The Things of Earth by Joe Rigney

The Things of Earth- Treasuring God By Enjoying His Gifts.jpg

This book was an assigned reading of sorts from my husband. And I am so. thankful. he made me read it! This book almost single handedly helped me recover from disordered thoughts about food, grow in actually finding joy and pleasure from God’s creation instead of abstaining from pleasure out of pride, and getting to a place where I am totally ok that God actually created someone with a brain to create corn syrup. Sounds dumb, but those are major issues for people in our culture today.

This book is a must read.

Love to Eat, Hate to Eat by Elyse Fitzpatrick

I loved and hated this book. The first section was super helpful. The second felt really law based.

And then I heard Elyse (the author) talk about how law based it was. And I laughed. She talked about how this was the last book she wrote before realizing she was totally missing the gospel. That being the case, it was a good read, but keep that in mind.

The Organized Heart by Staci Eastin

This book addresses the idea that women can have clean, organized homes, all the while having completely neglected their heart. In the eyes of Christ, an orderly heart is of more importance. It can go into any chaotic situation and bring peace and calm. A great, short read for women who struggle with control, cleanliness, and harshness with messy people in their homes.

The Scent of Water by Elizabeth Goudge

This was the first fiction I’ve picked up in a while. It was pretty good. Goudge is a must read among some of the circles I run in, so I had to see what she was all about. She was a believer.

For the Family’s Sake by Macaulay

I really loved this follow up to For the Children’s Sake. This is where my husband and I got our idea for challenging Ari to grow in the discipline of hiking/walking this year. So many great ideas for the family in here. Many will easily take her writing as law, but I am growing to understand as families we simply must have a road maps and ideals in order to get anywhere helpful with our family. They are means of common grace, not necessarily law.

A Path Through Suffering by Elisabeth Elliot

Sigh. Everyone knows how I love EE. And after learning some more intimate details about her personal life this year, my respect for the words this woman was able to pen through this book specifically is amazing. She truly did walk the talk.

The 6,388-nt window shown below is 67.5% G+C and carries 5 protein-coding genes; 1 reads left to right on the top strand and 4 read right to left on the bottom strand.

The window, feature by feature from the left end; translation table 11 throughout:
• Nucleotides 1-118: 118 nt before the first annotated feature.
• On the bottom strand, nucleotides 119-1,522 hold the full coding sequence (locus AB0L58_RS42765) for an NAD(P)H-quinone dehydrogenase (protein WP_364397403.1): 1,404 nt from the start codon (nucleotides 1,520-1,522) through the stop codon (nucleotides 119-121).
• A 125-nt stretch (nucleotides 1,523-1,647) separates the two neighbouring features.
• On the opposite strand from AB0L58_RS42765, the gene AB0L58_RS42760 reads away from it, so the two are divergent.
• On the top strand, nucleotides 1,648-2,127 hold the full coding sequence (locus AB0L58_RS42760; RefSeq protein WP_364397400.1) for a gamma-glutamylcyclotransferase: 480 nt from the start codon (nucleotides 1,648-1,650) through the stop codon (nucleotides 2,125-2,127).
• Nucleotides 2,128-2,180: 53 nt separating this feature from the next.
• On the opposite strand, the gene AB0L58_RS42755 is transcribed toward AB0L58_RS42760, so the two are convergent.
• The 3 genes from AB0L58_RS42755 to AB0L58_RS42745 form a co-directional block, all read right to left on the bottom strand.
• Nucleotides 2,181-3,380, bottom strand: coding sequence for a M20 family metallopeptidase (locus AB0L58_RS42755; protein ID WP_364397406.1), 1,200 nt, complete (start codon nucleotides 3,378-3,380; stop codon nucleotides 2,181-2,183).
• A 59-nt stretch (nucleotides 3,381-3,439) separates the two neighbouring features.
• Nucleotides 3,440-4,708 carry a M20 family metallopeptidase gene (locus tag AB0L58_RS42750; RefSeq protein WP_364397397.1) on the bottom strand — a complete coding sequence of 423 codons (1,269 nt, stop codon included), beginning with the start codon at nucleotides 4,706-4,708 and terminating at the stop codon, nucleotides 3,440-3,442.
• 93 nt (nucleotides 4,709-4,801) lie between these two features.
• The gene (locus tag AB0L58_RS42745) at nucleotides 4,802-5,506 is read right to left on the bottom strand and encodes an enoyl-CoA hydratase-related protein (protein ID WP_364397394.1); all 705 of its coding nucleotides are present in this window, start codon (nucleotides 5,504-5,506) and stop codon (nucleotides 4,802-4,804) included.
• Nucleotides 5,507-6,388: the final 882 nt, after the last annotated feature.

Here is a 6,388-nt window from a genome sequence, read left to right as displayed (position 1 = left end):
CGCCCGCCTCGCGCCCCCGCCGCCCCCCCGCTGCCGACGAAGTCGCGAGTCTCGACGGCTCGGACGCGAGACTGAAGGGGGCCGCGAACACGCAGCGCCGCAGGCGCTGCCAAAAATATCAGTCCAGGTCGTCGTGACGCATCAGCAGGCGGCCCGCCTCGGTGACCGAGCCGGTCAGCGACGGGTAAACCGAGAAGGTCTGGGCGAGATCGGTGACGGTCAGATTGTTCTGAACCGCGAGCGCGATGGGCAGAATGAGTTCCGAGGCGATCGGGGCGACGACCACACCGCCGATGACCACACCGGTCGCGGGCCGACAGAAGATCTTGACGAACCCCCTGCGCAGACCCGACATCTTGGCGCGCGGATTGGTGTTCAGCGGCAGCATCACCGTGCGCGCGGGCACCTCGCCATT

I’d still love to figure out how to get a short chapter from this book in my daily readings, but have yet to do so. She bases the chapters on Trotter’s paintings. If you don’t know who Lillias Trotter is, look her up now!

At BBC Corner I Remember Amy Carmichael by Margaret Wilkinson

This is a special book I purchased directly from Amy Carmichael’s orphanage, The Donhauver House. It was special to me because it’s a series of letters from one of the missionaries who worked at the orphanage. It showed the relationship and knowledge Carmichael have of Charlotte Mason’s philosophy of education.

Heartfelt Discipline by Clay Clarkson

This was my first read in a series of paradigm shifts I did in regards to legalistic parenting. I know many in my crowd simply wouldn’t agree with some of what he said, but he helped me widen my tool box of discipline.

The Blue Castle by L.M. Montgomery

Any Anne of Green Gable’s fans? Well, I found out that Montgomery wrote this book for adults this year. What a sweet read!

Give Them Grace Elyse Fitzpatrick and Jessica Thompson


This was the gospel-infused help I needed in my parenting. One of the authors told me to start with chapters 9, then 10, then read from chapter one on, so if you read, I suggest you do that as well. Some will say this is just another law, but again, this advice was super helpful, common grace God used in my life and family this year. This also singlehandedly helped me see how to apply grace into all relationships this year.

This book is a must read.

Found in Him by Elyse Fitzpatrick

This book is a condense, more devotional version of the following book I will list. So, so helpful to grow in your understanding of the implications of the gospel.

As a teacher and Christian in community, this last year my husband and I realized just how many Christians in our circles literally couldn’t articulate the gospel when asked, let alone even figured out how to applies to all of life. This book is a helpful tool to take small steps to growing in that area.

This book is a must read if you can’t dive in to the next book.

Counsel from the Cross by Fitzpatrick and Johnson

I still believe this is the book you should all be reading.

Extravagant Grace by Barbara Duguid